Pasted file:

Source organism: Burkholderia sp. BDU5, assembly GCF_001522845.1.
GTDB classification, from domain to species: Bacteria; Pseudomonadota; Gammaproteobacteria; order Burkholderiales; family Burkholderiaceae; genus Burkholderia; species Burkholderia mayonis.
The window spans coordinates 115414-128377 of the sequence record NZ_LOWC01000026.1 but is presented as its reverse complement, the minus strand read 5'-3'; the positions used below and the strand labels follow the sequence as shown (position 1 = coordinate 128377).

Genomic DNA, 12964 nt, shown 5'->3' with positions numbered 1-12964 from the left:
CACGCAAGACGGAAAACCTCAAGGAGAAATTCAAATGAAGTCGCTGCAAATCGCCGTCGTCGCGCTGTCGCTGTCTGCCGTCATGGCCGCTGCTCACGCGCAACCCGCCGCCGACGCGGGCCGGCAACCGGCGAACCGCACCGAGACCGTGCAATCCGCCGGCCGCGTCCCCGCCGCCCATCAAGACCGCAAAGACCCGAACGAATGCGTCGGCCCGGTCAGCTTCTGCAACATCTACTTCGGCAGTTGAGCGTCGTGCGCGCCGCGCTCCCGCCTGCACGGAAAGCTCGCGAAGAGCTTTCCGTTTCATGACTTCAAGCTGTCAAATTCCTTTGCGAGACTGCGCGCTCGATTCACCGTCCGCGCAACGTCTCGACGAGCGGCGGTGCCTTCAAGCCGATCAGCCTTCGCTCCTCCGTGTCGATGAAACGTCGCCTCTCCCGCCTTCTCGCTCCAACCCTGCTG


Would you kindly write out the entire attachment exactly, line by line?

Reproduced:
Source organism: Burkholderia sp. BDU5, assembly GCF_001522845.1.
GTDB classification, from domain to species: Bacteria; Pseudomonadota; Gammaproteobacteria; order Burkholderiales; family Burkholderiaceae; genus Burkholderia; species Burkholderia mayonis.
The window spans coordinates 115414-128377 of the sequence record NZ_LOWC01000026.1 but is presented as its reverse complement, the minus strand read 5'-3'; the positions used below and the strand labels follow the sequence as shown (position 1 = coordinate 128377).

Genomic DNA, 12964 nt, shown 5'->3' with positions numbered 1-12964 from the left:
CACGCAAGACGGAAAACCTCAAGGAGAAATTCAAATGAAGTCGCTGCAAATCGCCGTCGTCGCGCTGTCGCTGTCTGCCGTCATGGCCGCTGCTCACGCGCAACCCGCCGCCGACGCGGGCCGGCAACCGGCGAACCGCACCGAGACCGTGCAATCCGCCGGCCGCGTCCCCGCCGCCCATCAAGACCGCAAAGACCCGAACGAATGCGTCGGCCCGGTCAGCTTCTGCAACATCTACTTCGGCAGTTGAGCGTCGTGCGCGCCGCGCTCCCGCCTGCACGGAAAGCTCGCGAAGAGCTTTCCGTTTCATGACTTCAAGCTGTCAAATTCCTTTGCGAGACTGCGCGCTCGATTCACCGTCCGCGCAACGTCTCGACGAGCGGCGGTGCCTTCAAGCCGATCAGCCTTCGCTCCTCCGTGTCGATGAAACGTCGCCTCTCCCGCCTTCTCGCTCCAACCCTGCTG